This is for Seaworthy
Lass, who I will bet dollars to doughnuts has never had one of these.
In fact very few people out of this drink's geographical origin have ever actually tried one. That is because it is not really amenable to being made in bars -- too labor intensive -- and besides that, you simply cannot make it by measuring out the spirits in niggardly jiggers.
So here it is:
The main thing is you need generous quantities of fresh mint leaves, and plenty of ice.
Take a large double handful of fresh mint leaves, and if you know where they came from, don't wash them. Or if not, wash them, towel them off very, very gently, then let them air dry. They must not be wet.
Take a bowl of sugar -- note that there are no measures here -- typical of Southern cooking
. A decent size cooking
bowl, with a few inches of white cane sugar in the bottom. Pile in the fresh mint leaves, and using your fingers, crush the leaves and grind them up using the sugar as an abrasive. This process is called "muddling". The proportion is right when you get a thick green paste with fragments of mint leaves and stems in it. You must not add any water
-- the sap and oils from the crushed mint leaves forms all of the liquid needed to dissolve the sugar, when you have the proportions right. This green goop is amazingly aromatic.
OK, now take some ice. Wrap it up in a kitchen towel and bludgeon the s***t out of it with a hammer or other blunt instrument. Do not be tempted use a blender, crusher, or any other mechanical means -- it is essential that the ice particles NOT be of regular size. Some of the ice should be almost powdered; some of it should be in larger chunks.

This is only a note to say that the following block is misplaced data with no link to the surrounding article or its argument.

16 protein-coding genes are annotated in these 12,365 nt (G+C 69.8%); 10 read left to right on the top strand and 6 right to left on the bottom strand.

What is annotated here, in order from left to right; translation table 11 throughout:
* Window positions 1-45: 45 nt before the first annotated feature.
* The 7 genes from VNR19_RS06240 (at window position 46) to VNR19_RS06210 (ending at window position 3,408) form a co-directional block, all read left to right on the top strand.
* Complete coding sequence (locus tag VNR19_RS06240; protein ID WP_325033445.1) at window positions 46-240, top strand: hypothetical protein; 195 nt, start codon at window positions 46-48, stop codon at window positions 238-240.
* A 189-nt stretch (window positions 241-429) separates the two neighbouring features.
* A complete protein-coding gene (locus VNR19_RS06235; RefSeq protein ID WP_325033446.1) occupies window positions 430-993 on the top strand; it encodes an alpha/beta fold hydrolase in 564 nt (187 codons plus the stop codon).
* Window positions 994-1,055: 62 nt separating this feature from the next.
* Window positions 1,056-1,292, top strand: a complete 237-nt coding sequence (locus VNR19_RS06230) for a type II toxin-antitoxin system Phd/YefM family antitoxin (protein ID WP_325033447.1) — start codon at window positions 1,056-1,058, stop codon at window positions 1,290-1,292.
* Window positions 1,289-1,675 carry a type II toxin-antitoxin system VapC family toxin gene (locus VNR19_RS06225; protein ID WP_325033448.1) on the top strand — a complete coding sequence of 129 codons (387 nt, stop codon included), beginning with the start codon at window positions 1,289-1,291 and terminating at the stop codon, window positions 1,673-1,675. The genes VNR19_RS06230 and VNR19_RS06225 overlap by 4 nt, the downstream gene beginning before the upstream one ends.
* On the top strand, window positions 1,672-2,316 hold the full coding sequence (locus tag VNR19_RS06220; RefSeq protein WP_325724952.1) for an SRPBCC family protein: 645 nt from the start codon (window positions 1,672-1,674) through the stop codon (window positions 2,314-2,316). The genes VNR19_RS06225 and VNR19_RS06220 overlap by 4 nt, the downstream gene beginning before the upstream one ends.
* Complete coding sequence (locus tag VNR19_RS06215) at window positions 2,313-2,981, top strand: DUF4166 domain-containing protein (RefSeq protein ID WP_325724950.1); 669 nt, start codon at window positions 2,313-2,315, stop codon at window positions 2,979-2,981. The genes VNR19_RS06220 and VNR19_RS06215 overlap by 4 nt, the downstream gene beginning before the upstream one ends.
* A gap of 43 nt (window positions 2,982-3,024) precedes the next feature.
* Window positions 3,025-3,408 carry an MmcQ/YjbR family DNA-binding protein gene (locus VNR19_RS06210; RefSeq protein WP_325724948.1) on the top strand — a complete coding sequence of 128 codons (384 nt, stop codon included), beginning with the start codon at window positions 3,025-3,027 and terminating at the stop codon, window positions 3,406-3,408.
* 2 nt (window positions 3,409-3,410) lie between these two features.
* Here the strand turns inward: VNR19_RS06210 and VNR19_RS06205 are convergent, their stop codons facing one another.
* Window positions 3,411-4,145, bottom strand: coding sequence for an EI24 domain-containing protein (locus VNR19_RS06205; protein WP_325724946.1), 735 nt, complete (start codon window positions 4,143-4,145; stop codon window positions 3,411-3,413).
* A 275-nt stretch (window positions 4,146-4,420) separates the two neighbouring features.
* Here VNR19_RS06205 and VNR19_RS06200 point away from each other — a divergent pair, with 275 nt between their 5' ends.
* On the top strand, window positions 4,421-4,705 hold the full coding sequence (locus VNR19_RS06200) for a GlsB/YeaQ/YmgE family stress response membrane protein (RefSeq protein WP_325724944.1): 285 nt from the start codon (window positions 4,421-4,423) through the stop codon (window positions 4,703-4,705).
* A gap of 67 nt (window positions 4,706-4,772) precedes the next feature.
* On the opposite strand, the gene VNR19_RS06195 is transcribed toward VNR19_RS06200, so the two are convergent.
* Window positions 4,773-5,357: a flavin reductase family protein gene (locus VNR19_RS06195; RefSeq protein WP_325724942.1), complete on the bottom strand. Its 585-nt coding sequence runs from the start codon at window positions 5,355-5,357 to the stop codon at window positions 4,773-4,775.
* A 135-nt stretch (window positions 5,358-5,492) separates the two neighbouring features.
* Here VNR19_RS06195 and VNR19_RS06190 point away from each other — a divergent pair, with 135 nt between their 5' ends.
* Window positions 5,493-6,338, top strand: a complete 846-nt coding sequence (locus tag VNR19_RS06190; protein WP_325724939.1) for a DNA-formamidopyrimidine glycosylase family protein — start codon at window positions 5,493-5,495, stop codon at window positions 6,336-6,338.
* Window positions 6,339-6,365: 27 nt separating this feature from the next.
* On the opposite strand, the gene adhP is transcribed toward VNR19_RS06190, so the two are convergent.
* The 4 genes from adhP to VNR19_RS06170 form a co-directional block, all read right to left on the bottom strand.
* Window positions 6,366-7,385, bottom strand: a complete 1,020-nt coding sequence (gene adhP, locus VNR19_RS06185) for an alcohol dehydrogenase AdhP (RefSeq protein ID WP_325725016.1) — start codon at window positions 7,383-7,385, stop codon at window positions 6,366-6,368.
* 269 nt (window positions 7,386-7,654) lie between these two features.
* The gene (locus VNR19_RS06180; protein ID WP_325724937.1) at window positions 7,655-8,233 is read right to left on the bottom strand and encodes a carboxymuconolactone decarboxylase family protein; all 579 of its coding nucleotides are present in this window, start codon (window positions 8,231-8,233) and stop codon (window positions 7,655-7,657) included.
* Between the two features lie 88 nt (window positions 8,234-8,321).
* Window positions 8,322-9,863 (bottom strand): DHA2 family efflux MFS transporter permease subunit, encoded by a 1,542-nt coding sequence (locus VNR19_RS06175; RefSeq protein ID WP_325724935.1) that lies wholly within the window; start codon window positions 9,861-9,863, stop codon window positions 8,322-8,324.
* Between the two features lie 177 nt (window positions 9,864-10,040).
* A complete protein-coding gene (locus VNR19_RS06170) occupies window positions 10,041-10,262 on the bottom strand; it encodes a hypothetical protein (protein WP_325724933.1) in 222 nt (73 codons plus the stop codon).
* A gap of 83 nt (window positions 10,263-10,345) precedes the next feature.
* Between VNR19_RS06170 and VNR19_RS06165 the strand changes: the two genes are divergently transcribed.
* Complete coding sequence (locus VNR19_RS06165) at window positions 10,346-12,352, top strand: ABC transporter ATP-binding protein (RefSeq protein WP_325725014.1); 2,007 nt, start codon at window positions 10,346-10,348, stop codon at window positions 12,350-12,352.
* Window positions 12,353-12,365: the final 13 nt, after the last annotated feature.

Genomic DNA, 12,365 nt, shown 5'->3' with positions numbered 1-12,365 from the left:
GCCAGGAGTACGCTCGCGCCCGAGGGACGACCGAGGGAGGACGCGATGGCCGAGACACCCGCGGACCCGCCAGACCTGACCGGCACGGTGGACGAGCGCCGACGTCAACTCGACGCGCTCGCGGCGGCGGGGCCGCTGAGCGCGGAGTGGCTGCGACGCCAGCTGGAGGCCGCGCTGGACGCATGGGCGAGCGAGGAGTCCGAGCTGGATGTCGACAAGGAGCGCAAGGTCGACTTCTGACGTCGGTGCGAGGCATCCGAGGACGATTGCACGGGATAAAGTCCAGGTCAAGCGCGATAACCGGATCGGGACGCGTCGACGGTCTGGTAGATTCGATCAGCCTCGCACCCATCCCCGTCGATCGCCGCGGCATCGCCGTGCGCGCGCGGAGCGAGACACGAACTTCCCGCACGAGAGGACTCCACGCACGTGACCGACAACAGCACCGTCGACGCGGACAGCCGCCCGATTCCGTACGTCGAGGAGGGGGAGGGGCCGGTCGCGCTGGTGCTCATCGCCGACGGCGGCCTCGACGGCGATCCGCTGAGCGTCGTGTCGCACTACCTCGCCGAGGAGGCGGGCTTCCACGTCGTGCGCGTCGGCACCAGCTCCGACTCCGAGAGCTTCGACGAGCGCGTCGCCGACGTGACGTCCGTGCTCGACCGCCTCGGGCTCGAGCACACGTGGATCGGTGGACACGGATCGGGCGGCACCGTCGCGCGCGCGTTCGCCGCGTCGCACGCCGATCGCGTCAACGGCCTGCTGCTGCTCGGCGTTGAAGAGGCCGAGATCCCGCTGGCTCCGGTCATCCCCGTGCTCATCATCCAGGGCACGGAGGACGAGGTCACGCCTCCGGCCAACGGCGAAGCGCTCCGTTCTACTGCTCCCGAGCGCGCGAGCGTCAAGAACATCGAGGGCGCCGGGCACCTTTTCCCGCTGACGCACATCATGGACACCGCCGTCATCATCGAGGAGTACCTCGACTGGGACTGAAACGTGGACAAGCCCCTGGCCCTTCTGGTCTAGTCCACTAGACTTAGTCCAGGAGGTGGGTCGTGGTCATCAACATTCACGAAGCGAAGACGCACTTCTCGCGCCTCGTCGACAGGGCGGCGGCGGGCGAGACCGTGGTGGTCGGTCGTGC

Fill a tumbler completely full with the crushed ice. Ideally, the tumbler should be pewter or sterling, but that's not essential. Take a generous heaping tablespoon full of the green goop you made in the first step, and glop it onto the ice. Then take some whiskey -- Bourbon or sour mash or rye or moonshine, but best of all Kentucky bourbon -- need not be expensive -- and pour it in slowly until the tumbler is completely full.
Serve and enjoy!
This drink is particularly good in hot weather
, as it's cold and refreshing. It is also very, very strong - the bourbon is undiluted by anything except the ice -- so your guests will get wasted very fast.
The drink was invented as a way to mask the awful taste of the rotgut spirits used on the frontier in the 18th century, at least, that's what my great-grandmother told me. It is a traditional summer libation in the Deep South of the U.S.
It used to be -- maybe it still goes on -- that Mississippi
expatriates in New York
City would gather once a year in the summer for a picnic in Central Park. I attended a few of these in the '70's and '80's. These were jolly affairs, with a large proportion of New York's literary and publishing world attending (the "Mississippi Mafia" of the literature world in those days), and a multitude of other white and black people living in New York
but homesick for Mississippi
. The Governor of Mississippi, William Winters, flew up one year in a private plane with a bale of fresh mint leaves, to make vats of mint juleps.